Even if your company does not have a requirement to provide audited financial statements, I would suggest you take heed of these audit changes.  Think of your accounting documentation as a safety net.  A good example of that is a written policy and set of procedures to set up a new vendor.  Do you have one that your A/P Department can follow?

As a controller, one of the biggest challenges you have is the day to day management of accounting operations and risk.  Just as in publicly held companies, if your transactional processes are not able to scale up for rapid growth or seasonal demands, internal controls will suffer. In the rush to push transactions through A/P policies may be ignored or forgotten because people are new or ill informed about how that works.  In today’s environment, setting up a vendor can result in the perpetration of a fraud.  It’s even possible to commit a violation of Homeland Security’s accounts payable version of a ‘No Fly’ list of companies and individuals banned from doing business in America.    Who would have believed even ten years ago that vendor mismanagement could result in so much risk to a company.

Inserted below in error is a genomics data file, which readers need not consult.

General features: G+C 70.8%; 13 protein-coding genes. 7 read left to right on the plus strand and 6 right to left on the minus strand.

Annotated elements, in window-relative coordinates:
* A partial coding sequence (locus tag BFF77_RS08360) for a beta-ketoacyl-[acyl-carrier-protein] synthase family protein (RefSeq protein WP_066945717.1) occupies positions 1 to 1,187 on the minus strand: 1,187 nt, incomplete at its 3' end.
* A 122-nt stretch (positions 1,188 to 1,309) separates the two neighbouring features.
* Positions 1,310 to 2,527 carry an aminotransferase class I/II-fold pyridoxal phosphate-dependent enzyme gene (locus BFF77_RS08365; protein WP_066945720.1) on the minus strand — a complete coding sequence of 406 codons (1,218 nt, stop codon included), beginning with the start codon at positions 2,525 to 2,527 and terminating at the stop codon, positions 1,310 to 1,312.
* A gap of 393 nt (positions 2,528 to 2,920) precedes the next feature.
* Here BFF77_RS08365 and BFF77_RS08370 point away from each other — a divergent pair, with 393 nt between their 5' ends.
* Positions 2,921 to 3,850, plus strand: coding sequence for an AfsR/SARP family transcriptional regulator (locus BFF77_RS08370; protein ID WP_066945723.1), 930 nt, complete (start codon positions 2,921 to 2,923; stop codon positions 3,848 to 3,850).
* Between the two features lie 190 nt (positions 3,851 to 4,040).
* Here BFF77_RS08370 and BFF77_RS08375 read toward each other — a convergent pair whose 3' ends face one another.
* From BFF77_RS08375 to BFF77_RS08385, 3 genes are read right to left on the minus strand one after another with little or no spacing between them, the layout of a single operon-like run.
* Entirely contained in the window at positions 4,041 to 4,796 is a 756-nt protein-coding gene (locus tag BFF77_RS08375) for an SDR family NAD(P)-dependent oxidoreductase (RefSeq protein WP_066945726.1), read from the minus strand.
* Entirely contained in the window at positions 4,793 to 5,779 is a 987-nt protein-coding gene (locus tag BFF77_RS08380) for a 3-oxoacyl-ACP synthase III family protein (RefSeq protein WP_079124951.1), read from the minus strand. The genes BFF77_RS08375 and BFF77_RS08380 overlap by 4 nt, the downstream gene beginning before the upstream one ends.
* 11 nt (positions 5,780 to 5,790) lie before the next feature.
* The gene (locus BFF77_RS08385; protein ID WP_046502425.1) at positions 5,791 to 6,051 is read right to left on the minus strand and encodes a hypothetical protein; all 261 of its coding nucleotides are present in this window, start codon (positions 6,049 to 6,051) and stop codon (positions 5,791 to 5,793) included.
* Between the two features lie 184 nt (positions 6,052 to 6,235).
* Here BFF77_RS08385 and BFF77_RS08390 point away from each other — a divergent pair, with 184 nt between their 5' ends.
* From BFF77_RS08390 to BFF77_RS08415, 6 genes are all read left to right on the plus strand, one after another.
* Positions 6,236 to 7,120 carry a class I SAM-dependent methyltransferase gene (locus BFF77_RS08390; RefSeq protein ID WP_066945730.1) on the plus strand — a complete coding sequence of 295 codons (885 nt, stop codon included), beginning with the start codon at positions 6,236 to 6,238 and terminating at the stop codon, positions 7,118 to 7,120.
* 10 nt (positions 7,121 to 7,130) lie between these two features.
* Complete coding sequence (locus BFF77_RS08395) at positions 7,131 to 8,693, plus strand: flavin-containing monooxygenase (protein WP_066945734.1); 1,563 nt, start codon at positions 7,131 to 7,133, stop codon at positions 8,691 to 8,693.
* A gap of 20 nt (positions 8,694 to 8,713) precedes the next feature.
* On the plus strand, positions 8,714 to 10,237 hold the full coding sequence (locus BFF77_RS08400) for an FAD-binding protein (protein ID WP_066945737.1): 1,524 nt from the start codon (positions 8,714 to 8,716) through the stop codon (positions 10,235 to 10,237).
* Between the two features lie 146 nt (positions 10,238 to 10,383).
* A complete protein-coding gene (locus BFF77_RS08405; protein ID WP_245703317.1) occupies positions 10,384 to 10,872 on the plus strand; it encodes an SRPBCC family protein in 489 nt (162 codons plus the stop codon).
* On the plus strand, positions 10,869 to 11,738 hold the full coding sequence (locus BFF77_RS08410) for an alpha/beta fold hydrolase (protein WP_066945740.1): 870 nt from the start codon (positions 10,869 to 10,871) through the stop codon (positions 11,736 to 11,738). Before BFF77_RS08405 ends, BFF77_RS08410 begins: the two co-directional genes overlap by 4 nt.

If you are working for a startup, or a small company who is struggling to grow and thus has put internal controls and policies and procedures on the back burner, where do you start?  I highly recommend ‘The Accounting Procedures Guidebook” by Steven M. Bragg.  Steven Bragg writes prolificly for the accounting industry.  The book is full of great information, forms and templates.  It’s a small investment that can render a large payoff.  It’s definitely one you want in your ‘controller toolbox’.  And, for more in depth information on managing A/P there is always Mary Schaeffer who has published more on A/P than any other other author I know. (www.ap-now.com).